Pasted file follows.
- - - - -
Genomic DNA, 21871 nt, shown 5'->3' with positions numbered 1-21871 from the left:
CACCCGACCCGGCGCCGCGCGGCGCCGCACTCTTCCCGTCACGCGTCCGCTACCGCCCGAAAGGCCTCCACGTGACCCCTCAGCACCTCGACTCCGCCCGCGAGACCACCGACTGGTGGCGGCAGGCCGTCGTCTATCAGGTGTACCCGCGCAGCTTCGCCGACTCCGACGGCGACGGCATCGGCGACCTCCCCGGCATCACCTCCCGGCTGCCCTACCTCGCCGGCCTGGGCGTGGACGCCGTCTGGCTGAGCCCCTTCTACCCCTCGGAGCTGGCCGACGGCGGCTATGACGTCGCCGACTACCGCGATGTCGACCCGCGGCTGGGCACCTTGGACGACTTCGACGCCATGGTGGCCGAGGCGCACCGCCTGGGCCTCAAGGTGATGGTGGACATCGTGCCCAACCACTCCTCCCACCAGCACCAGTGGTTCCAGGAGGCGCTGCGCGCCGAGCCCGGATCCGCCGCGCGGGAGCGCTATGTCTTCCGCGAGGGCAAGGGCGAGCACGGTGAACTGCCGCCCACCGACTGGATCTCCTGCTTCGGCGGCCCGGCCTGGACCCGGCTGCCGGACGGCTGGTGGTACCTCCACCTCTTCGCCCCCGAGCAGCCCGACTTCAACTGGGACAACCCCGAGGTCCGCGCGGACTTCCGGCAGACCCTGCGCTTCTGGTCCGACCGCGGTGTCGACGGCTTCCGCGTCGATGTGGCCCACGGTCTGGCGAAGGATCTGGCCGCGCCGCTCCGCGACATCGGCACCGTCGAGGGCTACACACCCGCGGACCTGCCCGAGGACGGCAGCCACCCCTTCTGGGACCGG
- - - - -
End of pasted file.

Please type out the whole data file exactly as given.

Genomic DNA, 21871 nt, shown 5'->3' with positions numbered 1-21871 from the left:
CACCCGACCCGGCGCCGCGCGGCGCCGCACTCTTCCCGTCACGCGTCCGCTACCGCCCGAAAGGCCTCCACGTGACCCCTCAGCACCTCGACTCCGCCCGCGAGACCACCGACTGGTGGCGGCAGGCCGTCGTCTATCAGGTGTACCCGCGCAGCTTCGCCGACTCCGACGGCGACGGCATCGGCGACCTCCCCGGCATCACCTCCCGGCTGCCCTACCTCGCCGGCCTGGGCGTGGACGCCGTCTGGCTGAGCCCCTTCTACCCCTCGGAGCTGGCCGACGGCGGCTATGACGTCGCCGACTACCGCGATGTCGACCCGCGGCTGGGCACCTTGGACGACTTCGACGCCATGGTGGCCGAGGCGCACCGCCTGGGCCTCAAGGTGATGGTGGACATCGTGCCCAACCACTCCTCCCACCAGCACCAGTGGTTCCAGGAGGCGCTGCGCGCCGAGCCCGGATCCGCCGCGCGGGAGCGCTATGTCTTCCGCGAGGGCAAGGGCGAGCACGGTGAACTGCCGCCCACCGACTGGATCTCCTGCTTCGGCGGCCCGGCCTGGACCCGGCTGCCGGACGGCTGGTGGTACCTCCACCTCTTCGCCCCCGAGCAGCCCGACTTCAACTGGGACAACCCCGAGGTCCGCGCGGACTTCCGGCAGACCCTGCGCTTCTGGTCCGACCGCGGTGTCGACGGCTTCCGCGTCGATGTGGCCCACGGTCTGGCGAAGGATCTGGCCGCGCCGCTCCGCGACATCGGCACCGTCGAGGGCTACACACCCGCGGACCTGCCCGAGGACGGCAGCCACCCCTTCTGGGACCGG